1. Ratio Analysis

2. Fund Flow Analysis

3. Cash Flow Analysis.

1. Ratio Analysis:

Two individual items on the statements can be compared with one another and the relationship is expressed as a ratio. Ratios are computed for items on the same financial statement or on different statements. These ratios are compared with those of prior years and with those of other companies to make them more meaningful.


A ratio is a simple mathematical expression. Ratio may be expressed by a number of ways. It is a number expressed in terms of another number. It i s a statistical yard stick that provides a measure of relationship between two figures.

2. Fund Flow Analysis:

Funds Flow Analysis has been the salient feature of the evolution of accounting theory and practice. The financial statement of a business provides only some information about financial activities of a business in a limited manner. The income statement deals solely with operations and the balance sheet shows the changes in the assets and liabilities.

In fact, these statements are substantially an analysis of static aspects of financial statements. Under this context, it is imperative to study and to analyse the fund movements in the business concern. Such a study or analysis may be undertaken by using another tool of financial analysis, which is called ‘Statement of Sources, and Uses of Funds’ or simply ‘Fund Statement’ or Fund Flow Analysis.

This statement is also called by other several names and they are:

(a) Application of Funds Statement.


(b) Statement of Sources and Applications of Funds.

(c) Statement of Funds Supplied and Applied.

(d) Where Got and Where Gone Statement.

(e) Statement of Resources Provided and Applied.

(f) Fund Movement Statement.

(g) Inflow-Outflow of Fund Statement.

Fund statement is a new contribution of science of accounting but has become the doyen of tools of Financial Analysis.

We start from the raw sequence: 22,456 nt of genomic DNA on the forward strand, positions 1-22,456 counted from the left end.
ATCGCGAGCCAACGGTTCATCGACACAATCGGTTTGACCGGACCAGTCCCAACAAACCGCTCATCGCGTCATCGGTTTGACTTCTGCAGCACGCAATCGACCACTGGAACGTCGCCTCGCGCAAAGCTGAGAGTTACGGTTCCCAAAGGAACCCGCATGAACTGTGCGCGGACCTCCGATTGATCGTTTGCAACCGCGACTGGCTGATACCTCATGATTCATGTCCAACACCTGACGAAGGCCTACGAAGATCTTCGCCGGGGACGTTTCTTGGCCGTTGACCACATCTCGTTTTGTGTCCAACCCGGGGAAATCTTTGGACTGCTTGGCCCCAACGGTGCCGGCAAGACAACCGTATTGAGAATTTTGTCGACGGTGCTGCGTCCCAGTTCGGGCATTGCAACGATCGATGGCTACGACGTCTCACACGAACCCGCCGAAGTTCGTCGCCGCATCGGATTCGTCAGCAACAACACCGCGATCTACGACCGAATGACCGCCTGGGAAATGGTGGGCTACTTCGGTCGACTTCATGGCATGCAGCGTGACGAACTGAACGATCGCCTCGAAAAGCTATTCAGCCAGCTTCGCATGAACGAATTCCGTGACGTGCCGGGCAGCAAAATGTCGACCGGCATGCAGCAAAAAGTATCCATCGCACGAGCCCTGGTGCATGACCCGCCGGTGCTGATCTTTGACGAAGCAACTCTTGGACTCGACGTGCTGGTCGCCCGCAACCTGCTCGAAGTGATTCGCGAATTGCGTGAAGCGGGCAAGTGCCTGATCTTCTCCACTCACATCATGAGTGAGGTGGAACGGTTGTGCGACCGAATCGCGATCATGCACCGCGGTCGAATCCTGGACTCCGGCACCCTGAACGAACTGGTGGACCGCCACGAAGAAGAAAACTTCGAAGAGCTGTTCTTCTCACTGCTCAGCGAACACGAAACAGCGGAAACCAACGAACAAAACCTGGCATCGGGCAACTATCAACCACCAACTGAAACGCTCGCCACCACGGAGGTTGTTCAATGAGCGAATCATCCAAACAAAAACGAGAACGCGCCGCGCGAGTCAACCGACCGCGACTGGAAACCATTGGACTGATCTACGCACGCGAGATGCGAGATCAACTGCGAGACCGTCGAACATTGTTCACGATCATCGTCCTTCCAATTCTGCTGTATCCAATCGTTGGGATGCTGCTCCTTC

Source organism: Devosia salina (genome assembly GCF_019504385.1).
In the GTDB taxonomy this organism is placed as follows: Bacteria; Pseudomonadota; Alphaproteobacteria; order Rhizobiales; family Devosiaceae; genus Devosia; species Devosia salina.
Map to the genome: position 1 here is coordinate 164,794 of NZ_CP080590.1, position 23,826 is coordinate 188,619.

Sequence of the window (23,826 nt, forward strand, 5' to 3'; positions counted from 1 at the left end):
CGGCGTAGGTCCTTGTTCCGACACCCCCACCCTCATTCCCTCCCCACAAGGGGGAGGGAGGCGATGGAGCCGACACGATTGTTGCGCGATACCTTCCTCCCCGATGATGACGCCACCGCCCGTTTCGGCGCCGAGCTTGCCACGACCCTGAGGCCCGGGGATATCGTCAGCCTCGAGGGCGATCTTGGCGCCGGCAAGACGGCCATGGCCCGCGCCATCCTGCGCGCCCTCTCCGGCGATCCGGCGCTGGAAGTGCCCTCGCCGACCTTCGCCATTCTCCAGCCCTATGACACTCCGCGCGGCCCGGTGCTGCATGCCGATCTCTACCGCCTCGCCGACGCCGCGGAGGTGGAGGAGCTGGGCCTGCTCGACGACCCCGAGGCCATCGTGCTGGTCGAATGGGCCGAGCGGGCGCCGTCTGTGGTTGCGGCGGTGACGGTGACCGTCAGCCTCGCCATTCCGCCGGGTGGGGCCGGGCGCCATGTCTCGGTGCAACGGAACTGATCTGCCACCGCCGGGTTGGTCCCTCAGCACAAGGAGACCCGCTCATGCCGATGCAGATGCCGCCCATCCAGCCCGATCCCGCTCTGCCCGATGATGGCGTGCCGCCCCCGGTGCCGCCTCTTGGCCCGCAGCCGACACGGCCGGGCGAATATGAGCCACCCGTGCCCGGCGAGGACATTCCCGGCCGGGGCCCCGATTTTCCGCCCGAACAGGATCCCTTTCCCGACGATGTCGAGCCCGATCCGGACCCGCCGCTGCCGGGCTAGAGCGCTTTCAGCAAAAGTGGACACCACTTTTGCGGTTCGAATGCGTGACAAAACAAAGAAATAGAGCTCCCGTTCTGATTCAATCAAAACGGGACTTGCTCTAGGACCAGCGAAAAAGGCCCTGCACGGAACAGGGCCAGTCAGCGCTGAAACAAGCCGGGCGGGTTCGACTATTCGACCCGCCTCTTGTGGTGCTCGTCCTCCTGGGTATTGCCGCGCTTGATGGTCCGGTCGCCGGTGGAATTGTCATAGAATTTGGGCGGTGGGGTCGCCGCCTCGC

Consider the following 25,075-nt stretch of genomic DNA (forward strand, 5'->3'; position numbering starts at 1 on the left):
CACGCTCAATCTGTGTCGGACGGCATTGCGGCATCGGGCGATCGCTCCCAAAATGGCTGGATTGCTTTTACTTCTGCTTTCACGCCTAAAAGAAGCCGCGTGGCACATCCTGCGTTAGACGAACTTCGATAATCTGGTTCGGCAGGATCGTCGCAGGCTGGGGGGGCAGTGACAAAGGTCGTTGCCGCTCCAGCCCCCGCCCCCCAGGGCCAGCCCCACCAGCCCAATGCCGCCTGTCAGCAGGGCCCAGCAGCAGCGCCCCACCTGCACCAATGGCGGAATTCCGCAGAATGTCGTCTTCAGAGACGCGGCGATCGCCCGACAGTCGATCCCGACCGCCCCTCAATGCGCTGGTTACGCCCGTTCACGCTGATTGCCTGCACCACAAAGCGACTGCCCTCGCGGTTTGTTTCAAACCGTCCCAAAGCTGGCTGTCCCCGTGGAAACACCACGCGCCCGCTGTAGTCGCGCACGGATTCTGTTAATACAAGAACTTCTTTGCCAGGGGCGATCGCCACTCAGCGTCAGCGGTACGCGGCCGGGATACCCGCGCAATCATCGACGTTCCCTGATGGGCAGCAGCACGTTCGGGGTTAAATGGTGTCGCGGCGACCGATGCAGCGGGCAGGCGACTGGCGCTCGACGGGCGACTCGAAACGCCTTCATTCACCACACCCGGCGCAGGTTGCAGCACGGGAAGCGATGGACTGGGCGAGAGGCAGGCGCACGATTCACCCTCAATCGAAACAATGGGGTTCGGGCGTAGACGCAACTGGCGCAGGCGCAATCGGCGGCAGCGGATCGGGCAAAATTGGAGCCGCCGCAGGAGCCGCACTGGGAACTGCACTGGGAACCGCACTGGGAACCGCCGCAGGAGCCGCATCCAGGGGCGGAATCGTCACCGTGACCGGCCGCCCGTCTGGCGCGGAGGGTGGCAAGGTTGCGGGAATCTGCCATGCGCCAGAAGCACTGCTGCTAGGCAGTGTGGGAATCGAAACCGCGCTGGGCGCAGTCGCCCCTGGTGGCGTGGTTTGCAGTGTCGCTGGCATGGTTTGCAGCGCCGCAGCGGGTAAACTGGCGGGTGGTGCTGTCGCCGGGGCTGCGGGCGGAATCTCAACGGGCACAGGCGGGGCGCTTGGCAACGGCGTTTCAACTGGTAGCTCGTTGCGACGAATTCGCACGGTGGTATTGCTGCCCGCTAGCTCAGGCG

3. Cash Flow Analysis:

Fund Flow Statement fails to convey the quantum of inflow of cash and outflow of cash. When we say cash, we refer to the cash as well as the bank balances of the company at the end of the accounting period as reflected in the Balance Sheet of the company. Cash is a current asset like inventory and Accounts Receivables. Cash reflects its liquidity position.

The term cash can be viewed in two senses. In a narrow sense, it includes actual cash in the form of notes and coins and bank drafts held by a firm and the deposits withdrawable on demand the company has held in commercial banks. But in a broader sense, it also includes what are called ‘marketable securities’ which are those securities which can be immediately sold or converted into cash if required.

Cash flow statement is a statement of cash flow and cash flow signifies the movements of cash in and out of a business concern. Inflow of cash is known as sources of cash and outflow of cash is called uses of cash. This statement also depicts factors for such inflow and outflow of cash.

Thus cash flow statement is a statement designed to highlight upon the causes which bring changes in cash position between two Balance Sheets dates. It virtually takes the nature and character of cash receipts and cash payments though the basic information used in the preparation of this statement differs from that which is used in recording cash receipts and cash payments.

This is particularly useful to the management, credit grantors, investors and others. As regards the management, it is helpful in budgeting cash requirements.